5. Have Reasonable Expectations There are many factors that have an impact on how long it will take to sell your franchise. Primary among these are your advertising campaign; the size of your marketplace; the local and national economies; the reputation of your franchise system; how much your unit earns; how you have priced your unit and the amount of cash necessary to buy you out. By having control over the last two, you basically control when you will sell your franchise. Lowering the price and/or down payment in comparison to other offerings in your marketplace, will speed your sale: setting it high will require longer to find the perfect buyer to meet your terms.

6. Know Where & How to Advertise Finding the buyer can be a challenge. Knowing where to advertise and what to say, is critical to getting buyers interested in your offering. You should also consider local businessmen in positions of influence who may be able to guide prospective buyers to you. Bankers, accountants, attorneys, Chamber of Commerce executives, and Trade Association officers will often know people who are searching for a business similar to yours.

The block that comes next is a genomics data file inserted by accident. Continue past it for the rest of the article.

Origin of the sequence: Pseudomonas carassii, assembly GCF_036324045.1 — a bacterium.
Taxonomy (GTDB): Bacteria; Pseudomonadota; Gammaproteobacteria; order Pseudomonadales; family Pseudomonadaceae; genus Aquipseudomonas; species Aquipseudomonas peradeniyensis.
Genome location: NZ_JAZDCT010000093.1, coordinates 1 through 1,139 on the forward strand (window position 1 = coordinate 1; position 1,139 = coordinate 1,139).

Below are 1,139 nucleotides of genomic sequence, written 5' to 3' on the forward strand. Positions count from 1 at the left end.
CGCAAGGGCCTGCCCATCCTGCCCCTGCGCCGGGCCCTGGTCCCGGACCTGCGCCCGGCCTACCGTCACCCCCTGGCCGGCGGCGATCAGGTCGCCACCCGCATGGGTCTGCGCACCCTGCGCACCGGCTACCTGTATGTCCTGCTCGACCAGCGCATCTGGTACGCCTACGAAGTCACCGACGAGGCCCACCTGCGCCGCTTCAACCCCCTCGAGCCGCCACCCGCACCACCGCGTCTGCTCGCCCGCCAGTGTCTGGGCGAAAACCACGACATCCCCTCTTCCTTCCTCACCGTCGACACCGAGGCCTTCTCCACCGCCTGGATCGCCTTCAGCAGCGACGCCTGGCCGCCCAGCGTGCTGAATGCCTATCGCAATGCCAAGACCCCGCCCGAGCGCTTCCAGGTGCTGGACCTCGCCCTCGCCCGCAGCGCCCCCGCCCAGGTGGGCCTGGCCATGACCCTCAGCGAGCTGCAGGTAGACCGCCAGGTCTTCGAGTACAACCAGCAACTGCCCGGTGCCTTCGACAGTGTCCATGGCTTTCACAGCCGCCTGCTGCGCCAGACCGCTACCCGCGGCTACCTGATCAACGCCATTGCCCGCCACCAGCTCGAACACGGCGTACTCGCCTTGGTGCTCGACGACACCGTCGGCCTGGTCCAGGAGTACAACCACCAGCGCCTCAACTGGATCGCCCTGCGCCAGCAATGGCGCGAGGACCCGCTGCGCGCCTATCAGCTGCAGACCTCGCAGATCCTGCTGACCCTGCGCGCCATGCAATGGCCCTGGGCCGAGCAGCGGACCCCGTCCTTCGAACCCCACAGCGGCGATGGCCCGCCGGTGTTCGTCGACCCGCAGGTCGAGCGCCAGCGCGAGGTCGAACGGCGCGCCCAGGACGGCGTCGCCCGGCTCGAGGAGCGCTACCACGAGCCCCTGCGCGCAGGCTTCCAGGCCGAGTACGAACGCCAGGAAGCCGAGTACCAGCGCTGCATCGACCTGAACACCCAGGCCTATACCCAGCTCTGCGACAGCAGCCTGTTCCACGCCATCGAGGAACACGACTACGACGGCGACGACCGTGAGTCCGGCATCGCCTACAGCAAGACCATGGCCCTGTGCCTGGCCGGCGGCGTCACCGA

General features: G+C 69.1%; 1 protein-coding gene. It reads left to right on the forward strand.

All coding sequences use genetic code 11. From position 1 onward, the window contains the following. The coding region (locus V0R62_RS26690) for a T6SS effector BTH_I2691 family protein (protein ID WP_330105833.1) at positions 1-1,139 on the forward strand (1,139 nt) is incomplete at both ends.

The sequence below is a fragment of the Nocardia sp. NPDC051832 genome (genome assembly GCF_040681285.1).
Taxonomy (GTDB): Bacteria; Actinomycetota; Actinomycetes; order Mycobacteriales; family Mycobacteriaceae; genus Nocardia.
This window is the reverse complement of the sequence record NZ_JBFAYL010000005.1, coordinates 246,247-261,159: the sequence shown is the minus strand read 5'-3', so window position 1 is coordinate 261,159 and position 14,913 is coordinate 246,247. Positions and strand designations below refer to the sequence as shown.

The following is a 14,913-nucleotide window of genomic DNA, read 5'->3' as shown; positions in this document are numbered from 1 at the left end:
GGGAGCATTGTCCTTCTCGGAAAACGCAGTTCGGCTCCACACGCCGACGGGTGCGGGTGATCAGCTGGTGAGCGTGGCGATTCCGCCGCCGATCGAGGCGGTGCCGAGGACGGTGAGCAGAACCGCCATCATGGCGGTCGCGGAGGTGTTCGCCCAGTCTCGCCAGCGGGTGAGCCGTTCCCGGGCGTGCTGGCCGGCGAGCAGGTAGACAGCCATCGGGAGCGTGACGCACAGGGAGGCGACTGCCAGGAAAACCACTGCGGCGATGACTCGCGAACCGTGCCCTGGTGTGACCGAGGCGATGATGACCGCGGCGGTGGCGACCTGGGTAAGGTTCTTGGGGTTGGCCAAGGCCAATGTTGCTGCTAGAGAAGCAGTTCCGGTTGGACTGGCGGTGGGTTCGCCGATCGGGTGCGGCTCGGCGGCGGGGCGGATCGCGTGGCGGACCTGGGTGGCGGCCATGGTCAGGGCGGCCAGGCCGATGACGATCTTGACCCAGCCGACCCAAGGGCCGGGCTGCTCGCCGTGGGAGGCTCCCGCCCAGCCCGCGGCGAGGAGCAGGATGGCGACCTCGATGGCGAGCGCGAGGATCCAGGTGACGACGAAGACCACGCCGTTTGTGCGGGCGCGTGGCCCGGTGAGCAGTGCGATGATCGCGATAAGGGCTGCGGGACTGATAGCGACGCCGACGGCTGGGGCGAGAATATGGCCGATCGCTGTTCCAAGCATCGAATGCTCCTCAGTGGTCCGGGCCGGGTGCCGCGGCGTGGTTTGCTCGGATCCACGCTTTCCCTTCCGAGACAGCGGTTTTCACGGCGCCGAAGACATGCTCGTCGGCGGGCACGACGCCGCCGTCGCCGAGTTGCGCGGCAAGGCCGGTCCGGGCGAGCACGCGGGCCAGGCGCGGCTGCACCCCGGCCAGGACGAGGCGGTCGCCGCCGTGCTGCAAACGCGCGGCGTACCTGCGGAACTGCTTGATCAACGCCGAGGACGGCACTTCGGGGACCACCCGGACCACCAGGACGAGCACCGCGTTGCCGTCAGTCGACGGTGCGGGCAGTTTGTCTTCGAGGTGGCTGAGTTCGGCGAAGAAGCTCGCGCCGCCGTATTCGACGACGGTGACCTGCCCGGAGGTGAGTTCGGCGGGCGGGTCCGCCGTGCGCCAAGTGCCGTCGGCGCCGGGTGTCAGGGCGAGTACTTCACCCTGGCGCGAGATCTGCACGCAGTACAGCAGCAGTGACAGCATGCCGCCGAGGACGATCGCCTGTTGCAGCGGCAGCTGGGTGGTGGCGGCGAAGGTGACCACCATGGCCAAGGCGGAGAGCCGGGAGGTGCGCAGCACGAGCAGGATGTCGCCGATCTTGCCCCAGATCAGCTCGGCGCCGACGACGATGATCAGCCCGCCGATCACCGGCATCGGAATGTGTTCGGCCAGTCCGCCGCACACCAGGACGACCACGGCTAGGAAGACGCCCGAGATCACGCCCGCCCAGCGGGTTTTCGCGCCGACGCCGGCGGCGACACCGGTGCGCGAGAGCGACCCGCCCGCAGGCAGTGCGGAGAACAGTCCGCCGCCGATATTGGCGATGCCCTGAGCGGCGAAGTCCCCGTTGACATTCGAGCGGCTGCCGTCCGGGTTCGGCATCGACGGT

7. Demand Confidentiality In most business sales, it's important that employees, customers and vendors are not made aware of the owner's interest in selling until the transaction is imminent. Many people assume that wanting to sell means a business is on the brink of failure and employees will look for a job elsewhere, customers may change allegiance and vendors may tighten their credit standards. You must impress upon your buyer prospects the need to maintain as confidential, the information you provide to them.

8. Sell the "Tour" Learn how to qualify the callers and encourage them to visit your business to learn more about your offering. There have always been too many "armchair" buyers who review advertisements, make calls and read brochures without ever actually visiting a business. The internet seems to have made this condition worse. Until they visit your franchise and "kick the tires," you have little chance of selling your unit. Offering the right "carrots" to get them in, and then presenting the opportunity you're selling enthusiastically.